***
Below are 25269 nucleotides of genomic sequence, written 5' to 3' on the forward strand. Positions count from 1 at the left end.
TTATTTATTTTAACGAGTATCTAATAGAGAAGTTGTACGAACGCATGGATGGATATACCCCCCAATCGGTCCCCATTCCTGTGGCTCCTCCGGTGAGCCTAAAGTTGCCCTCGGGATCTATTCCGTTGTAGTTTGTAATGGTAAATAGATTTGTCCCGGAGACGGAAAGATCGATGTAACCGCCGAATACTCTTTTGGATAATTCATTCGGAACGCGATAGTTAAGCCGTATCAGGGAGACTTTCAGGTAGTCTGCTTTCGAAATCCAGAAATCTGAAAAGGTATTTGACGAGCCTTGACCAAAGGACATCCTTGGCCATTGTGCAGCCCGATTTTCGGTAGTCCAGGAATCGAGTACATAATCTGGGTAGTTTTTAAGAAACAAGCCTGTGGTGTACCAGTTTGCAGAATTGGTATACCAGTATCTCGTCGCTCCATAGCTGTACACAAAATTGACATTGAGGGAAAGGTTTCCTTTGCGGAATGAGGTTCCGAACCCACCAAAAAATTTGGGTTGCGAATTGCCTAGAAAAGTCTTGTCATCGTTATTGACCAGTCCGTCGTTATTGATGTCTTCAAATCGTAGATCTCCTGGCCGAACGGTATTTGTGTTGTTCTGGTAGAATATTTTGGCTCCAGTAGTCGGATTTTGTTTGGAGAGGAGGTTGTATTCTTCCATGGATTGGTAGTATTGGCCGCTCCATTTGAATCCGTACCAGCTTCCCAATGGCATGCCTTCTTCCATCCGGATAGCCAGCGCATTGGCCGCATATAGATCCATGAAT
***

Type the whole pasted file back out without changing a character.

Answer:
Below are 25269 nucleotides of genomic sequence, written 5' to 3' on the forward strand. Positions count from 1 at the left end.
TTATTTATTTTAACGAGTATCTAATAGAGAAGTTGTACGAACGCATGGATGGATATACCCCCCAATCGGTCCCCATTCCTGTGGCTCCTCCGGTGAGCCTAAAGTTGCCCTCGGGATCTATTCCGTTGTAGTTTGTAATGGTAAATAGATTTGTCCCGGAGACGGAAAGATCGATGTAACCGCCGAATACTCTTTTGGATAATTCATTCGGAACGCGATAGTTAAGCCGTATCAGGGAGACTTTCAGGTAGTCTGCTTTCGAAATCCAGAAATCTGAAAAGGTATTTGACGAGCCTTGACCAAAGGACATCCTTGGCCATTGTGCAGCCCGATTTTCGGTAGTCCAGGAATCGAGTACATAATCTGGGTAGTTTTTAAGAAACAAGCCTGTGGTGTACCAGTTTGCAGAATTGGTATACCAGTATCTCGTCGCTCCATAGCTGTACACAAAATTGACATTGAGGGAAAGGTTTCCTTTGCGGAATGAGGTTCCGAACCCACCAAAAAATTTGGGTTGCGAATTGCCTAGAAAAGTCTTGTCATCGTTATTGACCAGTCCGTCGTTATTGATGTCTTCAAATCGTAGATCTCCTGGCCGAACGGTATTTGTGTTGTTCTGGTAGAATATTTTGGCTCCAGTAGTCGGATTTTGTTTGGAGAGGAGGTTGTATTCTTCCATGGATTGGTAGTATTGGCCGCTCCATTTGAATCCGTACCAGCTTCCCAATGGCATGCCTTCTTCCATCCGGATAGCCAGCGCATTGGCCGCATATAGATCCATGAAT